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District 196 approves proposed property tax levy at maximum level

 The District 196 School Board approved a proposed 2020 (payable 2021) property tax levy Sept. 28 at the maximum amount allowed by the state. The proposed levy is $121,465,415, an increase of $5,388,113 or 4.6 percent compared to the levy for payable 2020 property taxes. 

The Minnesota Department of Education (MDE) calculates the maximum levy limitation for each public school district in the state. By law, the final levy approved by the board in December may not be greater than the proposed levy, except for adjustments made by the state and voter-approved operating levy increases.

The 2020 property tax levy will provide revenue for the 2021-22 school year. For many of the individual levy categories that make up the district’s total tax levy, there is corresponding state aid that would be reduced if the district levies less than the maximum amount in those categories.

In mid-November, Dakota County will mail notices to individual property owners showing estimated taxes based on proposed levies approved by the school district, cities, the county and other taxing agencies. The School Board will certify the district’s final 2020 property tax levy after holding a truth-in-taxation hearing during its Dec. 14 regular meeting.

Director of Finance and Operations Mark Stotts told the board the three main reasons for the increase this year are projected enrollment increases, an inflationary increase to the operating levy approved by District 196 voters last November, and the sale of certificates of participation in April to finance installation of artificial turf fields at Eagan and Rosemount high schools. He said the turf projects represent about 1 percent of the proposed increase.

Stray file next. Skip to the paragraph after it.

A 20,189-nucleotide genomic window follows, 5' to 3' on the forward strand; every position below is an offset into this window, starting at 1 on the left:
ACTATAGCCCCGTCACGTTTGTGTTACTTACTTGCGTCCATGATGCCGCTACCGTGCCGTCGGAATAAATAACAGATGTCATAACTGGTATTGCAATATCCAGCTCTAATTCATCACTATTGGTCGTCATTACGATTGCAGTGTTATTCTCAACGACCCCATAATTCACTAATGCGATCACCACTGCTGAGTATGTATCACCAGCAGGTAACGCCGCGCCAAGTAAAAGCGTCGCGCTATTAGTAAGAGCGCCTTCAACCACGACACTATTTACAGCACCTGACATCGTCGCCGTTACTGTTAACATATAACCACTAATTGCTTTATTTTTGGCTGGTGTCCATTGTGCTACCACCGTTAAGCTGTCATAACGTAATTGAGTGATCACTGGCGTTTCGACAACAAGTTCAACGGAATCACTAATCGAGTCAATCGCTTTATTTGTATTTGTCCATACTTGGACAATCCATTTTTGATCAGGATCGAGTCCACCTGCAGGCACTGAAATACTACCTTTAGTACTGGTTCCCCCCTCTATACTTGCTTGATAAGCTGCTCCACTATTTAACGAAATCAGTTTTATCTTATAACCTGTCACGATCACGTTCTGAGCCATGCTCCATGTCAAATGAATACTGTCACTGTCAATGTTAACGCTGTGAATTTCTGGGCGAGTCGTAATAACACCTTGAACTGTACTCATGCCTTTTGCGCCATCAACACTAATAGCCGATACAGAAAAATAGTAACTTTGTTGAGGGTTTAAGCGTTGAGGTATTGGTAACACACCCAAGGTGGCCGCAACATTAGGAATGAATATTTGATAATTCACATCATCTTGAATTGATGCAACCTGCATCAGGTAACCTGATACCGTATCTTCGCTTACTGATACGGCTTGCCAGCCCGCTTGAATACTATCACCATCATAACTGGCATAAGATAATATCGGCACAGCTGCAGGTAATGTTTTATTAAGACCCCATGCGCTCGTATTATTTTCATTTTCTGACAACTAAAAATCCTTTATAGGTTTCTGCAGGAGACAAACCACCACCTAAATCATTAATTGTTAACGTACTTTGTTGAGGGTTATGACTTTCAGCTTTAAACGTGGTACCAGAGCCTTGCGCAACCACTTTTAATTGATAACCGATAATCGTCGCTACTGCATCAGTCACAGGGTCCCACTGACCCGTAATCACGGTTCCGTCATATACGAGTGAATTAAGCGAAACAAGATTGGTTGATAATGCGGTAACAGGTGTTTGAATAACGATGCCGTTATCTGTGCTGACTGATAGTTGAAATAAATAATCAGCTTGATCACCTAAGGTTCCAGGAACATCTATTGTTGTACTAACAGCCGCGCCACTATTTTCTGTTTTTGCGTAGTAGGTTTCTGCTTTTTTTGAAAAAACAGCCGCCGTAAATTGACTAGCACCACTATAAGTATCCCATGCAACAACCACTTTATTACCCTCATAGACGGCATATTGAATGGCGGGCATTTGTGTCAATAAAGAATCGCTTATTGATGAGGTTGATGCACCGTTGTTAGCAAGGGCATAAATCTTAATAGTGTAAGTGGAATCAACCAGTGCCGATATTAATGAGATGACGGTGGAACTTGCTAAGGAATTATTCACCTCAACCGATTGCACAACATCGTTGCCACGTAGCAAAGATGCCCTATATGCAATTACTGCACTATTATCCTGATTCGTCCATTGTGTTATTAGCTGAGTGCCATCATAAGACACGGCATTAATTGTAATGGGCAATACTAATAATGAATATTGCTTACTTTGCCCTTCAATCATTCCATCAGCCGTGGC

Stotts said the district’s tax capacity and market capacity rates increased by approximately 7 percent, meaning taxes are spread over a larger tax base. The tax impact on a particular property, he added, will depend on its assessed value. If a property’s assessed value did not increase from last year, he said the increase in school taxes would be less than the 4.6 percent increase to the district’s proposed 2020 property tax levy.

Local property taxes represent approximately 20 percent of the operating revenues District 196 will receive this year. The other sources are state aids and credits (74 percent), federal aid (3 percent) and the remaining 3 percent from other sources such as self-insurance, gifts, donations and miscellaneous revenues such as food service fees, activity fees and admissions.